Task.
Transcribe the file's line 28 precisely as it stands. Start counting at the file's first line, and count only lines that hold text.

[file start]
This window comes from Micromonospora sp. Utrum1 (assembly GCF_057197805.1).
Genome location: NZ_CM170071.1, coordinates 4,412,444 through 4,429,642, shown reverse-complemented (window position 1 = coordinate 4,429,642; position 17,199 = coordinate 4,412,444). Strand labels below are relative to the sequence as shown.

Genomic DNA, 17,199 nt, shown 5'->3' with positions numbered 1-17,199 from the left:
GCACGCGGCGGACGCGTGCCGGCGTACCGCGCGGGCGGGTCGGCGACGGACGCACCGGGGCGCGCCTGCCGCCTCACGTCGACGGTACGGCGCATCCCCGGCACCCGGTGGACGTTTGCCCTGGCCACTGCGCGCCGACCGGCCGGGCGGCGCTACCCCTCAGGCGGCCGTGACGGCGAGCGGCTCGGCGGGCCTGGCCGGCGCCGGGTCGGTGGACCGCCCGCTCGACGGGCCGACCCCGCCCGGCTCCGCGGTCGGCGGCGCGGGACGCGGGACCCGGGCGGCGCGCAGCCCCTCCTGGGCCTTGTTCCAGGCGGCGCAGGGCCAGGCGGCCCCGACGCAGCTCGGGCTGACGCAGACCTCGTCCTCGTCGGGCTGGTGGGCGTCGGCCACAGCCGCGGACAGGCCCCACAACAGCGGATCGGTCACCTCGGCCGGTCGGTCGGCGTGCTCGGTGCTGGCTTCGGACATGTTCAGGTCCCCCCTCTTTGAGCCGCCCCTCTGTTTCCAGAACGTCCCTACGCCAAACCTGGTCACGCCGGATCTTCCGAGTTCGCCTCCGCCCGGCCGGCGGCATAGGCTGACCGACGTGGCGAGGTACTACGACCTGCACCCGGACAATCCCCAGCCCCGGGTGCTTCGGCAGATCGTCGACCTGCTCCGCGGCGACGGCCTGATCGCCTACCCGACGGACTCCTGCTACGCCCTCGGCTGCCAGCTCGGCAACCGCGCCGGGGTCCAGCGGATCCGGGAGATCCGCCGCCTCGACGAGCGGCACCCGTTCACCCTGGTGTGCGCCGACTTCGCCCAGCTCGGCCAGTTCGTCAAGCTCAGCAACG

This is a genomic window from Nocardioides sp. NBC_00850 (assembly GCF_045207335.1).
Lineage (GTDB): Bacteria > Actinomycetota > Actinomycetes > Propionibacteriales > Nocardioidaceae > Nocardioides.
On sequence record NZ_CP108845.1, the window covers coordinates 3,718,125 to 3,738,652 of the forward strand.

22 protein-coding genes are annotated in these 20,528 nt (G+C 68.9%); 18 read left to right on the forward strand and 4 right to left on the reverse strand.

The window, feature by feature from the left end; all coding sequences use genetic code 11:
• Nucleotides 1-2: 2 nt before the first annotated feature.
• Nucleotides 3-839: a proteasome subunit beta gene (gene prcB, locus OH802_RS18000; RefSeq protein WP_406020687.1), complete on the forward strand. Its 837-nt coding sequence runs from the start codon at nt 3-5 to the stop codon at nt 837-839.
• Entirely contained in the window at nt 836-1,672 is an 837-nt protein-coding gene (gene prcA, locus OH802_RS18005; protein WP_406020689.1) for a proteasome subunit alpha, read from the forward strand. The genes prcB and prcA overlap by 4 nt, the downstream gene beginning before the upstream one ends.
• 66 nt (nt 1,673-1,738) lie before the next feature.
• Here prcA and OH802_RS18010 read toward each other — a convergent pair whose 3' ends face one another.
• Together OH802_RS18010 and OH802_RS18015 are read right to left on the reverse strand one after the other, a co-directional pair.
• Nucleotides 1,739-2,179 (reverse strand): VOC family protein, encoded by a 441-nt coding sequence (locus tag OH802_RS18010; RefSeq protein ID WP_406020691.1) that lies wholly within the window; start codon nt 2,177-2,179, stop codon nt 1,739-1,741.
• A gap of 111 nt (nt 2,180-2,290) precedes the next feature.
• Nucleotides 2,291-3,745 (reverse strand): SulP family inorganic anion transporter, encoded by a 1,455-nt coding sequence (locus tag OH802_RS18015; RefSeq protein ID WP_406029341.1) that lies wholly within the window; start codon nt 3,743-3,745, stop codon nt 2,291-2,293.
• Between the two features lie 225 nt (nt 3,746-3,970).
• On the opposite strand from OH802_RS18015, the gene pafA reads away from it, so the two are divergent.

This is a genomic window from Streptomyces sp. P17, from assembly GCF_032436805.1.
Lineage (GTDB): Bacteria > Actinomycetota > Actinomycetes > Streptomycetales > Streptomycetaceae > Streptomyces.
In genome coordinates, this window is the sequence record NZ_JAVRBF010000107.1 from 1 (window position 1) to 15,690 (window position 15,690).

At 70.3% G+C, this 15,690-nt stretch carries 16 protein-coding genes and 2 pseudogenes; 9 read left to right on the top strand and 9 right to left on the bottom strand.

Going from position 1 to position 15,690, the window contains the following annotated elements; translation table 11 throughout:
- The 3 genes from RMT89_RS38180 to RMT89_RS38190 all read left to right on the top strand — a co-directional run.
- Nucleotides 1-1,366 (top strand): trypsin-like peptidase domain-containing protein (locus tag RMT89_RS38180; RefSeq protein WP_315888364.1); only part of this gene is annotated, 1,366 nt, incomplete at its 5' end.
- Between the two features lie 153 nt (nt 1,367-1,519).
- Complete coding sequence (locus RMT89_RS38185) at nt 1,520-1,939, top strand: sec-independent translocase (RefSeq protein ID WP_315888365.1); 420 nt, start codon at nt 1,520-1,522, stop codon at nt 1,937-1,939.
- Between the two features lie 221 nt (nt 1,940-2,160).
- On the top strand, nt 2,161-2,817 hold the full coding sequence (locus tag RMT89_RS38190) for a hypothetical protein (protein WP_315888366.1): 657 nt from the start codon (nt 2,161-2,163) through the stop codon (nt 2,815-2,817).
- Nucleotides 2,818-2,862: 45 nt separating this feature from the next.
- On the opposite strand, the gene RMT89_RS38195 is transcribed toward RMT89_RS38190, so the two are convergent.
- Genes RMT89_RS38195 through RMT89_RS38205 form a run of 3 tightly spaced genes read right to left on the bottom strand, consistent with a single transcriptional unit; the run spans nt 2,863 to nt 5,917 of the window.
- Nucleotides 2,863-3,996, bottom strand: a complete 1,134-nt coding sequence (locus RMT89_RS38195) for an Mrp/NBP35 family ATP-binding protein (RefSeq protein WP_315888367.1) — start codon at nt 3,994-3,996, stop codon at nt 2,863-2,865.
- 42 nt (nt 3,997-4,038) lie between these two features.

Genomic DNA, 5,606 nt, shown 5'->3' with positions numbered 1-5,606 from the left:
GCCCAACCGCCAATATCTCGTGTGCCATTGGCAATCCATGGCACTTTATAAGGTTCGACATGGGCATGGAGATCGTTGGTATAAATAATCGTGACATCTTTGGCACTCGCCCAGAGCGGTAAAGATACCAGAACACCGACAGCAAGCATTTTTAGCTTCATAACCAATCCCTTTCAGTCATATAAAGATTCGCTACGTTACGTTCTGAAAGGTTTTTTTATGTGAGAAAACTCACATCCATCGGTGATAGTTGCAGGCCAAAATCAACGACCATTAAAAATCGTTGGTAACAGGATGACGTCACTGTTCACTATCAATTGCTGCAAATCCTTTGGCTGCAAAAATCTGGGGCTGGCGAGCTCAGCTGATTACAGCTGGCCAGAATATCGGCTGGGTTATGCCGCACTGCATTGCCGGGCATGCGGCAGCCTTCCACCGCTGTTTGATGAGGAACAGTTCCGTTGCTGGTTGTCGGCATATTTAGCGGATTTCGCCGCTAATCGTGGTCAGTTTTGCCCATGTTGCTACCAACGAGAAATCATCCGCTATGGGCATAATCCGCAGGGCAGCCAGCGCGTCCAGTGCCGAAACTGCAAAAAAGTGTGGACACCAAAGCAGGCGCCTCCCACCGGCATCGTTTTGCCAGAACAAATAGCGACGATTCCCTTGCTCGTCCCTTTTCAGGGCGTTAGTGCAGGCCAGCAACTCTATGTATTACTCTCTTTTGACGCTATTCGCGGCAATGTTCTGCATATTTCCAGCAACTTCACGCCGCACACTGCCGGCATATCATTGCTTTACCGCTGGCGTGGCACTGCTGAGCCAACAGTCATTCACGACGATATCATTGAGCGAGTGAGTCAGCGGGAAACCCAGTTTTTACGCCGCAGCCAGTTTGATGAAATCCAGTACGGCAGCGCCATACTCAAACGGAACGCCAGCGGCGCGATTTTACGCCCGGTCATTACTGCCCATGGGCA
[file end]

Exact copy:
- Between the two features lie 153 nt (nt 1,367-1,519).